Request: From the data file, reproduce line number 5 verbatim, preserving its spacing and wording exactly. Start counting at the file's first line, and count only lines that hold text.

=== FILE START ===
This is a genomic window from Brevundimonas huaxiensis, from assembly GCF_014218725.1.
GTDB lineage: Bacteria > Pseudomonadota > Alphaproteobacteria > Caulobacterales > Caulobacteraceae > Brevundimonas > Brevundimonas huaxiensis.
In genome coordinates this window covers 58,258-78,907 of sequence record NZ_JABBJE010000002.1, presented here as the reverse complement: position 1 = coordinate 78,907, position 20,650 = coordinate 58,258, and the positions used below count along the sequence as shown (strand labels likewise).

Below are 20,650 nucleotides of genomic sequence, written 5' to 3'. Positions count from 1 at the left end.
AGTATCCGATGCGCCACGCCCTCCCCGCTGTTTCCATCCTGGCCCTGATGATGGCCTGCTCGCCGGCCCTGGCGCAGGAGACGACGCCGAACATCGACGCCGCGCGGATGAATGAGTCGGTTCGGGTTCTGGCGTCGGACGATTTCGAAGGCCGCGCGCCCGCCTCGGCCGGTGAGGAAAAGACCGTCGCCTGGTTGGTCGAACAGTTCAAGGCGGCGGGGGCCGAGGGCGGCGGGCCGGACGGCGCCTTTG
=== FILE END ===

AGTATCCGATGCGCCACGCCCTCCCCGCTGTTTCCATCCTGGCCCTGATGATGGCCTGCTCGCCGGCCCTGGCGCAGGAGACGACGCCGAACATCGACGCCGCGCGGATGAATGAGTCGGTTCGGGTTCTGGCGTCGGACGATTTCGAAGGCCGCGCGCCCGCCTCGGCCGGTGAGGAAAAGACCGTCGCCTGGTTGGTCGAACAGTTCAAGGCGGCGGGGGCCGAGGGCGGCGGGCCGGACGGCGCCTTTG